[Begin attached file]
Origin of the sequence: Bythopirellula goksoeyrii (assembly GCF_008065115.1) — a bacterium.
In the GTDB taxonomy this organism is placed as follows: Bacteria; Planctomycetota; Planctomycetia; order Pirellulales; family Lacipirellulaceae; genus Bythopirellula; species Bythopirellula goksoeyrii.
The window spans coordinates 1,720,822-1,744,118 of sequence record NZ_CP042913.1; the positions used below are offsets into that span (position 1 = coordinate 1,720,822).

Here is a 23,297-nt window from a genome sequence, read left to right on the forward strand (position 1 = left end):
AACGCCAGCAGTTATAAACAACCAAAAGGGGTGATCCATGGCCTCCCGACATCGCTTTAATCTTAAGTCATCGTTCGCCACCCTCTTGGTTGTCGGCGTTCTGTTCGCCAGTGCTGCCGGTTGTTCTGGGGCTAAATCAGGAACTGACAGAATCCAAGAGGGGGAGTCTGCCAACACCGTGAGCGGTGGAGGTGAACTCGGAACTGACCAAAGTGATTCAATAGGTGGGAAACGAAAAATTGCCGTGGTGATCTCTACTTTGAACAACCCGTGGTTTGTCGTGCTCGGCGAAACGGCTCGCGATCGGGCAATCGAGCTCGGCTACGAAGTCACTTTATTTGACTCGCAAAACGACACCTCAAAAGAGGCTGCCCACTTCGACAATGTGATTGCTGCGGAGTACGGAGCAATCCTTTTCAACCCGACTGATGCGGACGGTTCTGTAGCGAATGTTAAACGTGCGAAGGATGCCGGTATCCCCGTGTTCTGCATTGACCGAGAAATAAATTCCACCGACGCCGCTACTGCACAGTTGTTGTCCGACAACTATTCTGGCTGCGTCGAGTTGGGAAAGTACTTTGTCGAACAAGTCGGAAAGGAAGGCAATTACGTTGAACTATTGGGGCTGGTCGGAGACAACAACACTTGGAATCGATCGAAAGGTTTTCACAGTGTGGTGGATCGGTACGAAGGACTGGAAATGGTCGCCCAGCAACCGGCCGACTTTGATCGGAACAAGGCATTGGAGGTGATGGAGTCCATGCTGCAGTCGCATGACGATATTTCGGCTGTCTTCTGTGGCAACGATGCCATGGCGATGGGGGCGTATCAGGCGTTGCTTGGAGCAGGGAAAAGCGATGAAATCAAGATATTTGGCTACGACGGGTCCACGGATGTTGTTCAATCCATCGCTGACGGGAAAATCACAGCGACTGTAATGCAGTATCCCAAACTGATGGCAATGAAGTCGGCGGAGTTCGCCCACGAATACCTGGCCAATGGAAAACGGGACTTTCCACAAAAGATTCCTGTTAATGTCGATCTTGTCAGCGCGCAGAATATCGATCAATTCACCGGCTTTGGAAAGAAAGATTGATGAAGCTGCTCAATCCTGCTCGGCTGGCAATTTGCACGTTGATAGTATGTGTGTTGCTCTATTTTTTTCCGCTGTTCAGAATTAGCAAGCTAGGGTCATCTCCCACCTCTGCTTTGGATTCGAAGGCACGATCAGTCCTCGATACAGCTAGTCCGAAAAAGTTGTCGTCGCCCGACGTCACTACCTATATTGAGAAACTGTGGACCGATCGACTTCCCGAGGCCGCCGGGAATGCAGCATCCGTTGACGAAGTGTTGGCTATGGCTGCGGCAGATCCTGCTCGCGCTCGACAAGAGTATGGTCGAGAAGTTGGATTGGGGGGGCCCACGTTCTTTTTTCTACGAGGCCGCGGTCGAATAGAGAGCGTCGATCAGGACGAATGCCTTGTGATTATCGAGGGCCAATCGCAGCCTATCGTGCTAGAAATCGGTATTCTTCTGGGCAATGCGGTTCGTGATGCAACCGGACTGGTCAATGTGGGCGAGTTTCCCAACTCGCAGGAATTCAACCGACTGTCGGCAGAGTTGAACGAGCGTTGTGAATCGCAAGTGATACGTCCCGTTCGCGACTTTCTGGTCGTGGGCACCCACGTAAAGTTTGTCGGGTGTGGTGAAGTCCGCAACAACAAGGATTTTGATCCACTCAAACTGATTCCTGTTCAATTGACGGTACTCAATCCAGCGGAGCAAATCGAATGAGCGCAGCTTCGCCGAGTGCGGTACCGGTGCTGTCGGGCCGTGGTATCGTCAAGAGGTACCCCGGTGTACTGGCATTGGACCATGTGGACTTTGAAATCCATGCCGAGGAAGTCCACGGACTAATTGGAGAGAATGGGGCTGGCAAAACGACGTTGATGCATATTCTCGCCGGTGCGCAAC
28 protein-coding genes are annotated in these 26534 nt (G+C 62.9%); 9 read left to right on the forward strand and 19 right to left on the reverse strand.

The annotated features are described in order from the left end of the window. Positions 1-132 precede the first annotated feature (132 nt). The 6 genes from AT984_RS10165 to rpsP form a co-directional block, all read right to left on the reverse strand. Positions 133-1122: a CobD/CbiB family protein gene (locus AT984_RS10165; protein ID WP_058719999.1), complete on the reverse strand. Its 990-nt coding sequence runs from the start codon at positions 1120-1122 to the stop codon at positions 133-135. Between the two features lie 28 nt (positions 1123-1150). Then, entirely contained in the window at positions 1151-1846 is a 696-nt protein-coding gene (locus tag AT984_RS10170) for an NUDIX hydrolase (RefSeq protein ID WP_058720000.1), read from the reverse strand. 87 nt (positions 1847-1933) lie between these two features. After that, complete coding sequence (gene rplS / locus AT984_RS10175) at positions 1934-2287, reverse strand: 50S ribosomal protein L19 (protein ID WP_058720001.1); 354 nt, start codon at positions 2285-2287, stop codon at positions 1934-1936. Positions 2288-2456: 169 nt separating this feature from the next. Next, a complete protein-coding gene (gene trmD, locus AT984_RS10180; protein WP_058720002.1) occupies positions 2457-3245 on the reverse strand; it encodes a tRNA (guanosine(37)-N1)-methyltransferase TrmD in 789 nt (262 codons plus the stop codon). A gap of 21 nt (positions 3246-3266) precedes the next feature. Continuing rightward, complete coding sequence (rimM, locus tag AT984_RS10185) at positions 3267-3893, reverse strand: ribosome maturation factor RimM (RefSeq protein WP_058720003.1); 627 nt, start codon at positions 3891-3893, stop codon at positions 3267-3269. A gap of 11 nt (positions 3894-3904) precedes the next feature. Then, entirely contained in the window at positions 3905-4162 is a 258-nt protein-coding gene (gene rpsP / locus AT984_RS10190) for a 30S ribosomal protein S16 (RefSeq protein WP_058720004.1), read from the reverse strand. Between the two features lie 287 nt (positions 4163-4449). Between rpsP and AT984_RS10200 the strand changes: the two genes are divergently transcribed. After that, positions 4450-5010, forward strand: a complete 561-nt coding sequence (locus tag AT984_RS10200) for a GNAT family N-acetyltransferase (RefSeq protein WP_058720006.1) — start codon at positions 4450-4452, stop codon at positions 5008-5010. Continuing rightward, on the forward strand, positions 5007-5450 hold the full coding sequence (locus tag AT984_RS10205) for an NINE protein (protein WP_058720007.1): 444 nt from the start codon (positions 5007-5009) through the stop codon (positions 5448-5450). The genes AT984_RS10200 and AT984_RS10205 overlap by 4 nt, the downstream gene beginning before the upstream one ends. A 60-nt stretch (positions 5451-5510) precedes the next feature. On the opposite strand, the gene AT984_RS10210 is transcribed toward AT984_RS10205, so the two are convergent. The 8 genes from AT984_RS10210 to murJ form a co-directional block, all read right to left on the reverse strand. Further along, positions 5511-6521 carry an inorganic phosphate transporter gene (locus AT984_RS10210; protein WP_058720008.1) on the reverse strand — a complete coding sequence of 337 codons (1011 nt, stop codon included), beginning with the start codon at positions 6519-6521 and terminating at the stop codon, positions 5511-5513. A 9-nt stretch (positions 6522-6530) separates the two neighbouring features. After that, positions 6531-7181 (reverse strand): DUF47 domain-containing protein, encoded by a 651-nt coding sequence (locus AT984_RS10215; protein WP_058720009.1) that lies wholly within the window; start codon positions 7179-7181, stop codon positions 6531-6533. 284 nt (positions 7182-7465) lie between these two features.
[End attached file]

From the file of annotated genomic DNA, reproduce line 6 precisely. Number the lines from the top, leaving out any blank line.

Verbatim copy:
28 protein-coding genes are annotated in these 26534 nt (G+C 62.9%); 9 read left to right on the forward strand and 19 right to left on the reverse strand.